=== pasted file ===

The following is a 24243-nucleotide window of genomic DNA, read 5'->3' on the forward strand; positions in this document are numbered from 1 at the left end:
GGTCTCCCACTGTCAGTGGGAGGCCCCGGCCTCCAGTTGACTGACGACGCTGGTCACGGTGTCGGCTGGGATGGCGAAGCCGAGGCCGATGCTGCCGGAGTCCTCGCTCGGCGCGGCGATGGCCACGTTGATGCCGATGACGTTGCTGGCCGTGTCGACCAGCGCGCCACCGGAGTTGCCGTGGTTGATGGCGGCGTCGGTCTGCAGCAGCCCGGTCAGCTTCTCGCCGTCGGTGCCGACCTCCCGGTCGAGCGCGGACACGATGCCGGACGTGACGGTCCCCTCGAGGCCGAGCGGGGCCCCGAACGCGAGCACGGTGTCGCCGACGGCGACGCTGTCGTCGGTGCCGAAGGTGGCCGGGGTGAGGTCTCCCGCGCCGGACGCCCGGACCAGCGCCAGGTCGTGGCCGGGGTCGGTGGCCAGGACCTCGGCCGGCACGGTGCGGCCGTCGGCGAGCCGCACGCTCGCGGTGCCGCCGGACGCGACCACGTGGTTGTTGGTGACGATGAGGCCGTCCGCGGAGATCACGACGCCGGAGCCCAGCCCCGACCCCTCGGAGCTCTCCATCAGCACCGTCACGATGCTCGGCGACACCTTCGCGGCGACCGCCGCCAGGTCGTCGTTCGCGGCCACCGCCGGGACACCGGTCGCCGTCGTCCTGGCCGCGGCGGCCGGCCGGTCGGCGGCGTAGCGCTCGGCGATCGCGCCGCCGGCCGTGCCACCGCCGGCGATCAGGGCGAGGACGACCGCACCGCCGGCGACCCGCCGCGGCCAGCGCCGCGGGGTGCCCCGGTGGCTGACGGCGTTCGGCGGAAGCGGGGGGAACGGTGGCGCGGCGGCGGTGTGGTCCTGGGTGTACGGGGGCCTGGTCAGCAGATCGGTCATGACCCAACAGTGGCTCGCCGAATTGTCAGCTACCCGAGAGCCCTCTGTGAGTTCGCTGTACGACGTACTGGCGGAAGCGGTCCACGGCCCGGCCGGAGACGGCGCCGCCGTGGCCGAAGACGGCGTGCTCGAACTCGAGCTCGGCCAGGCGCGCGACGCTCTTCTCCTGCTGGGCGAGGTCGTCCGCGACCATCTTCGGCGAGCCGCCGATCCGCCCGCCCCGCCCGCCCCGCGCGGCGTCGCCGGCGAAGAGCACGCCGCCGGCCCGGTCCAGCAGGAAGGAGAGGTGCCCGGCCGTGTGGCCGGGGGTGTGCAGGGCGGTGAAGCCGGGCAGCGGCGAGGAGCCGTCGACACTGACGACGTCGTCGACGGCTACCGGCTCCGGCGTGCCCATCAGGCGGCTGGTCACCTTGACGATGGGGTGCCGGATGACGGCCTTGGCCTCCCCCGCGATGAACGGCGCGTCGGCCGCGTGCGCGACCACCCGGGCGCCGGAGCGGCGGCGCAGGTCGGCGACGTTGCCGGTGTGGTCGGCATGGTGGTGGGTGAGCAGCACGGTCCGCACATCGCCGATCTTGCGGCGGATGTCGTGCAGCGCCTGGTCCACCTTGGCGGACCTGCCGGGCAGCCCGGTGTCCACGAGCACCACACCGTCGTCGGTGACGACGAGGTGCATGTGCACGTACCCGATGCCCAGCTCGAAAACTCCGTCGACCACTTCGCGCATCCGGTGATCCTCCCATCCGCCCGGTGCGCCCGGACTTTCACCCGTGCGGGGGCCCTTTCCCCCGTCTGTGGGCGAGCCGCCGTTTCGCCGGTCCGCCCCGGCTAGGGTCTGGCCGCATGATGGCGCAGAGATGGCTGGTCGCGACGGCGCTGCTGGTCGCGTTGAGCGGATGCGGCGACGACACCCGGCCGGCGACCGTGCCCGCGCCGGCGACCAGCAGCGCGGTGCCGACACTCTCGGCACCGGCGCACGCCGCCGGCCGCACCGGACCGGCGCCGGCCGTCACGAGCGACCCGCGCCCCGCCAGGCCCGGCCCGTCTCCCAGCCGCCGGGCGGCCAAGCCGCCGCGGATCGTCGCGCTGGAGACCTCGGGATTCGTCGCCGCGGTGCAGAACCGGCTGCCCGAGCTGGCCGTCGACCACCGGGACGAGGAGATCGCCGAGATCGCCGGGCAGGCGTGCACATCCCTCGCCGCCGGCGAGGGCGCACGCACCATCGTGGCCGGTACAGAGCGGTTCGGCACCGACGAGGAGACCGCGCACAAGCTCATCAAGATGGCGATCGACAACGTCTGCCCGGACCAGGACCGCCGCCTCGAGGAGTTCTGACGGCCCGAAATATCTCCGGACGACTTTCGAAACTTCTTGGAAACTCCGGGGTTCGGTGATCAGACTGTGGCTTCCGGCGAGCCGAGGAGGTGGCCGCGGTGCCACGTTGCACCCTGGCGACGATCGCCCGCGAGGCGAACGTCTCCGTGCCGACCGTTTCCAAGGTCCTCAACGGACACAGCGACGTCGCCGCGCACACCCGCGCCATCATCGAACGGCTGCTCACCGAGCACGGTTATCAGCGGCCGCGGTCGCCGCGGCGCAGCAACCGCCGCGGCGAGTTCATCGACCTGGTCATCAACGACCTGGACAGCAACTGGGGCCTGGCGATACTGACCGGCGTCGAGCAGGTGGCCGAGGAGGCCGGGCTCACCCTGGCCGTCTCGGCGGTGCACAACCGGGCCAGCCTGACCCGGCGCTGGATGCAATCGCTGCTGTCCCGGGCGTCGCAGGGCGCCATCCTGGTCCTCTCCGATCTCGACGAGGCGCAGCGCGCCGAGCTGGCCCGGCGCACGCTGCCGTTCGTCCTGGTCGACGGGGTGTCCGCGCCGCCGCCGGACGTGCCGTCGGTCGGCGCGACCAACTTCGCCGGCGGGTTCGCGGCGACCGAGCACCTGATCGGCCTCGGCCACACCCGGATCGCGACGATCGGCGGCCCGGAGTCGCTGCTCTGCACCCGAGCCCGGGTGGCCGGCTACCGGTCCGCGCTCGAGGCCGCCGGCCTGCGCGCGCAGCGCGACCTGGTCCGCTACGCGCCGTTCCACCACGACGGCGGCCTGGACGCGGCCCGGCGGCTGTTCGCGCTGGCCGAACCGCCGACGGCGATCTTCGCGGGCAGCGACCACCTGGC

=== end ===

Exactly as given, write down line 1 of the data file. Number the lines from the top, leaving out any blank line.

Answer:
The following is a 24243-nucleotide window of genomic DNA, read 5'->3' on the forward strand; positions in this document are numbered from 1 at the left end: